What the hell effect

Today, I learned about a term coined by psychologists who study willpower called the “What the hell effect”.  At first I thought it must be a statement of disbelief.  Rather it is a statement of belief.  A belief that because I didn’t fulfill a stated goal, I should just really give up completely.

An easy example:  You go out with friends after work for happy hour on Friday afternoon.  Having set a goal to not eat between meals and to watch your portions, you plan to not eat, but only share a diet drink.  Those appetizers are too appealing so you eat an order of french fries.  You missed your goal.  Rather than stopping there, you decide to just let it go–what the hell–and order potato skins with sour cream and then dinner with beer and dessert.

Closer to work, we have been told that we need to let other people share their opinions in a team meeting.  It is suggested that we stop immediately putting down others’ ideas before they are barely explored.  The first couple of ideas in the brainstorming session go well, but that crazy idea just you over the edge came along and you couldn’t hold you tongue.  Well, you say, that didn’t work, so the next idea met your response too, and the next, and the next.  Before the meeting was over, no one was sharing their ideas in your presence.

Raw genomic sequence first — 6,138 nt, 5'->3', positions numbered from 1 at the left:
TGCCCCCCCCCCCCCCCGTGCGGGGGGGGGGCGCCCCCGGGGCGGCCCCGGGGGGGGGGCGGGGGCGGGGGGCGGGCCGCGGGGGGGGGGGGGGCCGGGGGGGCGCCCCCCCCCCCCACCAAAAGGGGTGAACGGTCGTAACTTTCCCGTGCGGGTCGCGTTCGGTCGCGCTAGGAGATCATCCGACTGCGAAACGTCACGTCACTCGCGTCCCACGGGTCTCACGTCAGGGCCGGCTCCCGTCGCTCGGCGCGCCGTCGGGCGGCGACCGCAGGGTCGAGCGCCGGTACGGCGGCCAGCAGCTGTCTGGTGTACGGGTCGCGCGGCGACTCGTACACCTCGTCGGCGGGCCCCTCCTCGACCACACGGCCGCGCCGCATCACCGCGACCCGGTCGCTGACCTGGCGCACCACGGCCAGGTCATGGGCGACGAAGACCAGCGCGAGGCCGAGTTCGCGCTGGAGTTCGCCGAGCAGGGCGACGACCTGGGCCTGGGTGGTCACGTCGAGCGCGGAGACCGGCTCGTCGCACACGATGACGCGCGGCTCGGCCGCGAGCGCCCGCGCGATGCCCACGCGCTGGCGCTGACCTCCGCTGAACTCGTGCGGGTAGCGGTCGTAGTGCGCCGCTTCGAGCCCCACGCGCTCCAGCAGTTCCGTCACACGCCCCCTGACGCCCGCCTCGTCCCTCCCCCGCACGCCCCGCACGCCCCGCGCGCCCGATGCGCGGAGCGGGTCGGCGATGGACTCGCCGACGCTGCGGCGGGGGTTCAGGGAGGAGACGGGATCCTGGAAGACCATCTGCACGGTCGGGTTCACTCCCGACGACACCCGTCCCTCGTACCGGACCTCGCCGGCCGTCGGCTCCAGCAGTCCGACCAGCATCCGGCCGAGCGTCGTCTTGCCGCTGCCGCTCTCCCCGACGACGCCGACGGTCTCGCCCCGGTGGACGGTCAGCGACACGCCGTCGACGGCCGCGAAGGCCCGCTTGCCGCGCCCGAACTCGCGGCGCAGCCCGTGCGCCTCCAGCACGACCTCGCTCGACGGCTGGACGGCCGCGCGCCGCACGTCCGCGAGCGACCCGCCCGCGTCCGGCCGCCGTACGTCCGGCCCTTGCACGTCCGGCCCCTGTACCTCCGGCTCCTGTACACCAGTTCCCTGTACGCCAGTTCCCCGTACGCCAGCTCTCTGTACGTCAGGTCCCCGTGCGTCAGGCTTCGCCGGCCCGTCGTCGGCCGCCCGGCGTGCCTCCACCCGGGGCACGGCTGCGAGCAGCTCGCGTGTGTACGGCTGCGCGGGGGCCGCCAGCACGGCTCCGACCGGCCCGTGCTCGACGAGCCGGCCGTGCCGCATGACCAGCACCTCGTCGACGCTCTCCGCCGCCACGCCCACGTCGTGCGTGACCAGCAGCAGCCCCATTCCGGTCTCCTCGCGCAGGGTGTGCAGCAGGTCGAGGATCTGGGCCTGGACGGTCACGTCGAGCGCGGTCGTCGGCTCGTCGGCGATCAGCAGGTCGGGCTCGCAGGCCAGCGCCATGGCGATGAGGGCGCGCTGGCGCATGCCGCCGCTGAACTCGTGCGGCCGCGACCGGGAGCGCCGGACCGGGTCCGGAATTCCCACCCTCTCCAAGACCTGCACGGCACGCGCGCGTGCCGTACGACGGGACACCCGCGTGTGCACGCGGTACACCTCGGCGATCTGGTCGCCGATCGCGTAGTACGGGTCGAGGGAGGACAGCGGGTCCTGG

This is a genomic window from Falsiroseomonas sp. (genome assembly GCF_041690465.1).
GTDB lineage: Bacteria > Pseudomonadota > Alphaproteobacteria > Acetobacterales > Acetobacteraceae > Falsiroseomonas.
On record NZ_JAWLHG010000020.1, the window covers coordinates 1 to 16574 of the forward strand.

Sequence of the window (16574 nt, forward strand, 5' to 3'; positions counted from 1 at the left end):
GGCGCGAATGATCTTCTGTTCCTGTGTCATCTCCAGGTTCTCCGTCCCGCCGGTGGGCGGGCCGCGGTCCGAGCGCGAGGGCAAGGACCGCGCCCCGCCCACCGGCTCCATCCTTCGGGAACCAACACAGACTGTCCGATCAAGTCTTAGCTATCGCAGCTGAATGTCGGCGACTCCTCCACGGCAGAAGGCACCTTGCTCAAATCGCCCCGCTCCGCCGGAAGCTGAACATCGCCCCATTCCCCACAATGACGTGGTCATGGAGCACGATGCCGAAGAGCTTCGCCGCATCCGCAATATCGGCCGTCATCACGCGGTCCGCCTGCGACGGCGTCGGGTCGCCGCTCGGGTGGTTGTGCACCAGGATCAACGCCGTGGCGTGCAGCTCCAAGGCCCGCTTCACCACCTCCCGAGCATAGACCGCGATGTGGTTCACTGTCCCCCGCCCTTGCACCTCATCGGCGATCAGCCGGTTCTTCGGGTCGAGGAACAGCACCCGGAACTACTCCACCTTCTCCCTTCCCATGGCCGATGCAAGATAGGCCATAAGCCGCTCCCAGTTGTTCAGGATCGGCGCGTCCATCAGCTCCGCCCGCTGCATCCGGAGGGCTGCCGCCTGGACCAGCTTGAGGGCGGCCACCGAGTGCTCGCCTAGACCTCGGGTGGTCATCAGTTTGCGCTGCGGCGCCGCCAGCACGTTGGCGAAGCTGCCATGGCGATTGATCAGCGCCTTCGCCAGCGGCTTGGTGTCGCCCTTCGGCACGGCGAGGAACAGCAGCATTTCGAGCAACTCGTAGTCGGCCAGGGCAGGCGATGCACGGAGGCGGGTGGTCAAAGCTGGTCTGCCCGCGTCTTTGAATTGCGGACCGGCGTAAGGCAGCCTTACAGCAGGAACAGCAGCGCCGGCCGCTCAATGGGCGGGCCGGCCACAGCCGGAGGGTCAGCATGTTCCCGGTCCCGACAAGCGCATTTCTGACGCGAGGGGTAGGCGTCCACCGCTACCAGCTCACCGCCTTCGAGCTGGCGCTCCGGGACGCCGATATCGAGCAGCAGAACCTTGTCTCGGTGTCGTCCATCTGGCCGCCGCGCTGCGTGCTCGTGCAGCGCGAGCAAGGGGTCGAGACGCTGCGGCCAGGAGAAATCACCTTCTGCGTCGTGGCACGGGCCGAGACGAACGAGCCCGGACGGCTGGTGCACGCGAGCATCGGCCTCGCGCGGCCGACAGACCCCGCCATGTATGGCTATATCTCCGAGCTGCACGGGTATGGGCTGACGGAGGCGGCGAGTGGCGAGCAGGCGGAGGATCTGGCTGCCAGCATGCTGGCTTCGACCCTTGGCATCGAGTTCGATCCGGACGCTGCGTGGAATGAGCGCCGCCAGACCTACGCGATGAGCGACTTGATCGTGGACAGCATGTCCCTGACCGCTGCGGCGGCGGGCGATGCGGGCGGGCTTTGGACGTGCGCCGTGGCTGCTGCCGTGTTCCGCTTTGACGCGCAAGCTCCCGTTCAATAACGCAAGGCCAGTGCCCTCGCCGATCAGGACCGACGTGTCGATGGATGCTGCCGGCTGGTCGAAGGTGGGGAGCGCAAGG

Failing to meet the goal is not our biggest issue.  Rather, the problem is why we can’t accept that we missed our stated goal, and accept just getting close to our goal?  Apparently it comes down to shame.  An initial failure reduces our willpower even that much more and one failure leads to another and to another….

So, is there any way to overcome this effect?  Research suggests the answer is recognizing when the what-the-hell effect occurs:

  1. When goals are seen as short-term, i.e. today or tomorrow compared with next week or next month,
  2. And you’re trying to stop doing something, like eating or drinking, shooting people down in meetings, checking email 15 minutes.

These points suggest the what-the-hell effect can be avoided by having longer-term goals.  Rather than not eating anything between meals today, and setting that same goal everyday.  Make the goal to not eat anything between meals for a week.  This makes one slip seem a little less of a failure compared to all of the other opportunities you have for success for the remainder of the week.   

Reframing a goal from a goal to stop an action into a goal to start an action can also reduce this effect. Rather than saying that you must stop finding holes in others ideas, you might say that you need to start allowing others in the room to speak for 10 minutes before you speak up with your thoughts on their ideas.  

Adjusting our goals in this way gives us a good chance of side-stepping one of the problems of goal-setting and the psychological effect of failing to meet them.

Jonathan Shaver